Patsy Clairmont, the author of God Uses Cracked Pots, shares a true story about her son, Jason. When he was seven, she sent him off to school one day. After a little while, there was a knock at the door and when Patsy opened the door, it was Jason.
“What are you doing here?” she asked.
“I’ve quit school” he said.
“Why have you quit school, Jason?” she demanded.
Jason said, “Well, it was too long, it was too hard and it was too boring. And I didn’t like a lot of it!”
Patsy responded, “Jason, you have just described life. Get back on the bus!”
How many of us can relate to little Jason?! There are times when that just describes life to a tee! It’s long. It’s hard. And its boring! The result can be that we grow weary. Weary of doing good. Weary of standing for right. Weary of the burden of ministry.
Paul encouraged the Galatians not to give up when he wrote,“And let us not grow weary while doing good, for in due season we shall reap if we do not lose heart.” (Gal. 6:9).
WHY DO PEOPLE GROW WEARY AND LOSE HEART?
We can become overwhelmed by the amount of work. Sometimes a job can just seem overwhelming. When the task is staggering, it’s hard to know where to start. When we look at the lost, the sinful condition of the world today, it seems like we are sweeping back the ocean with a broom.
We can become cooled by the coldness of other people. Jesus predicated “And because iniquity shall abound the love of many shall wax cold” (Matt. 24:12). Indifference, apathy and internal opposition can cause us to lose heart.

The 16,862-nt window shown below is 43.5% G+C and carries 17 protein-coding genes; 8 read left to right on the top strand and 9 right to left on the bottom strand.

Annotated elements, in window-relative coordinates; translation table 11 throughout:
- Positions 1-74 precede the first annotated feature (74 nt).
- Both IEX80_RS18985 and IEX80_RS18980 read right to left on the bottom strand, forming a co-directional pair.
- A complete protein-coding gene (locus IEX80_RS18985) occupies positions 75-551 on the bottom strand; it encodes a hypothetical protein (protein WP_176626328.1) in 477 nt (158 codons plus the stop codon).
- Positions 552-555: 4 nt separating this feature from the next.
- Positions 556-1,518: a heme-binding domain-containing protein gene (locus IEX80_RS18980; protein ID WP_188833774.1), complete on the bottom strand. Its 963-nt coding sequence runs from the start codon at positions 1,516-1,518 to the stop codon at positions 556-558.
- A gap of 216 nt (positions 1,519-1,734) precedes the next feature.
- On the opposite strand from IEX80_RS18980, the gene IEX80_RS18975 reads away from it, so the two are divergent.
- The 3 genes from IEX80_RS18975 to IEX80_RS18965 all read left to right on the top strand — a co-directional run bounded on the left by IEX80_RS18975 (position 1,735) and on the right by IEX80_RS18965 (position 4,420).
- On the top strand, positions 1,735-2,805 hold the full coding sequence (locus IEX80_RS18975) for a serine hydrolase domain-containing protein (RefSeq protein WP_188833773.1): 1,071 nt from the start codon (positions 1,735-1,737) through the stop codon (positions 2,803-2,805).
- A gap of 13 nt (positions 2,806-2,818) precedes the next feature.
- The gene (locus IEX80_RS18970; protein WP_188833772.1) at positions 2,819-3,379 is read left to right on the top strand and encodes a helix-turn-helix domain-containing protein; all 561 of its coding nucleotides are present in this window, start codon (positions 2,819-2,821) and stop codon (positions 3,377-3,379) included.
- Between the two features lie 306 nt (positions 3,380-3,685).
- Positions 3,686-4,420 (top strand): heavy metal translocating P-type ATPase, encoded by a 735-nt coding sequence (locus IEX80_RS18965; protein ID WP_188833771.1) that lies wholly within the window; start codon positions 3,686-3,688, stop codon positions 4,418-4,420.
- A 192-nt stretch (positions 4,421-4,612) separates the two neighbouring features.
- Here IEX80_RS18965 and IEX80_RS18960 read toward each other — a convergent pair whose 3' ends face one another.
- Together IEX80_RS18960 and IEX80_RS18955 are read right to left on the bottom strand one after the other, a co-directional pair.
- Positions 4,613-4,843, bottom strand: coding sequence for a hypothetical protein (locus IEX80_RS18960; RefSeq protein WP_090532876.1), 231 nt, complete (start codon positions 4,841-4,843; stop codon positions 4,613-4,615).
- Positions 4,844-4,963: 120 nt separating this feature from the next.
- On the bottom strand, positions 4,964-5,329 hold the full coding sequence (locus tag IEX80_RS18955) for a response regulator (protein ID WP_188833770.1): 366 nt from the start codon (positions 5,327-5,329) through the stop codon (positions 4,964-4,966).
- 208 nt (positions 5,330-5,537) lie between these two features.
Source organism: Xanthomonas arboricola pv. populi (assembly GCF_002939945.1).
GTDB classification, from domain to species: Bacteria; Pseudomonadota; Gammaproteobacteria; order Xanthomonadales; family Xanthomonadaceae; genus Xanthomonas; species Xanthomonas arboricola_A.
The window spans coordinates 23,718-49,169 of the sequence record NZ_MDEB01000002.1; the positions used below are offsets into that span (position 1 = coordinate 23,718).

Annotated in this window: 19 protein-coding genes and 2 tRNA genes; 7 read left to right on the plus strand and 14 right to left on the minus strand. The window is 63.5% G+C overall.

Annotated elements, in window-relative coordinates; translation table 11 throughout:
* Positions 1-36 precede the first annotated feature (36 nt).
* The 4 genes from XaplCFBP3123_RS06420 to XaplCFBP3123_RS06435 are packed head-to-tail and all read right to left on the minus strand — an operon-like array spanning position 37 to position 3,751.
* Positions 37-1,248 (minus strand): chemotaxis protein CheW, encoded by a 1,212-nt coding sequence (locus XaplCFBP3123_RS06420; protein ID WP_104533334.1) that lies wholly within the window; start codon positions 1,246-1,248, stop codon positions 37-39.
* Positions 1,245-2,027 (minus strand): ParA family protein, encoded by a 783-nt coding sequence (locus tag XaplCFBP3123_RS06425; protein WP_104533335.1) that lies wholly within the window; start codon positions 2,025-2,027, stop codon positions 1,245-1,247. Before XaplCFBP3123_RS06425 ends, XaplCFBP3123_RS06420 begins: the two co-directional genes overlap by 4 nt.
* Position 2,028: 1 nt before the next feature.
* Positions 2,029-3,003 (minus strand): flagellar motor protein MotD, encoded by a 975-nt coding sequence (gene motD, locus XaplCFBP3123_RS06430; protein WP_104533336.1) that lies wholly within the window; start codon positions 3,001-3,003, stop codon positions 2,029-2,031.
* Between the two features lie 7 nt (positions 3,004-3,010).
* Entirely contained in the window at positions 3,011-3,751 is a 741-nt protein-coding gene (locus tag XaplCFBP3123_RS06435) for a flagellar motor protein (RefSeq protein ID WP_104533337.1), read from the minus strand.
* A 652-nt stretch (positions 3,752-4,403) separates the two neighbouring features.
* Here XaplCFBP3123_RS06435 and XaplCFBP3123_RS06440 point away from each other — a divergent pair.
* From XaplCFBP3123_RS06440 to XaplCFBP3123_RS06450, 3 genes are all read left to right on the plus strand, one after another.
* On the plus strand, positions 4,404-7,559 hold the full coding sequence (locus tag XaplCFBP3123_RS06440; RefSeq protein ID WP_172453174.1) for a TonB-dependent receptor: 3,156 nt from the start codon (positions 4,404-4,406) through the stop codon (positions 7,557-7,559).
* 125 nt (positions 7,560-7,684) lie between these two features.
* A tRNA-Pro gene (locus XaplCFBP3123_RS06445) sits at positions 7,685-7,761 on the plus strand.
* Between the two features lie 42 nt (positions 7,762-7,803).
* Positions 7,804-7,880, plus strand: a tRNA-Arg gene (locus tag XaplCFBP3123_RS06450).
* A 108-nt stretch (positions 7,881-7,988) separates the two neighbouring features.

We may allow the cares of this world to choke out the desire to do good. This was Jesus’ point in the parable of the sower (Matt 13). Too often the things of the world seem more important. When our careers are challenging, family issues are pressing, and the pursuit of pleasure is enticing, it’s easy to lose our interest in spiritual matters.
Opposition, adversity and our adversary the Devil can discourage us. Old Testament Israel was dismayed by the Philistine giant Goliath. They were daunted by his taunts. He was a formidable foe. And seemed invincible. David saw this when he came to camp and said to Saul, “Let no one lose heart on account of this Philistine!
Sometimes we find ourselves discouraged, despondent, and dismayed. We’ve lost heart! Our minds become burdened. Our emotions low. Our will weakened. And our conscience ready to compromise.
HOW CAN WE KEEP FROM LOSING HEART AND GROWING WEARY?
(1) Keep your eyes on Jesus
He knows how you feel. He endured hostility from sinners and experienced the weariness of the flesh, but did not “lose heart” (Heb 12:1-2). He’s our leader. Our example. Look to Him. And His words of encouragement.
(2) Order your priorities.
It’s easy to forget what is really important. To allow improper influences to impact our priorities. “Seek first the Kingdom of God and His righteousness (Matt. 6:33). Remember your “first love” for the Lord. Return to your original commitment. Renew your spiritual vows.
(3) Seek mutual support of your brethren.
One of the great blessings in the Body of Christ is the fellowship of the faithful. Their concern, encouragement and edification. “Therefore encourage one another and build each other up, just as in fact you are doing.” (1 Thess. 5:11).
(4) Realize harvest time is Coming.
Why does the Farmer work long hours to plant in the spring, and toil in the hot sun, and cultivate and fertilize and invest so much time, money and effort? The answer is obvious. He knows there’s a potential for a harvest! We need to realize that is true spiritually. The text reminds us of a future day of reward. We will reap , if we don’t grow weary and quit.
Is weariness wearing away your walk with the Lord? Your spiritual appetite? Your religious fervor?
“Get back on the bus.”
–Ken Weliever, The Preacherman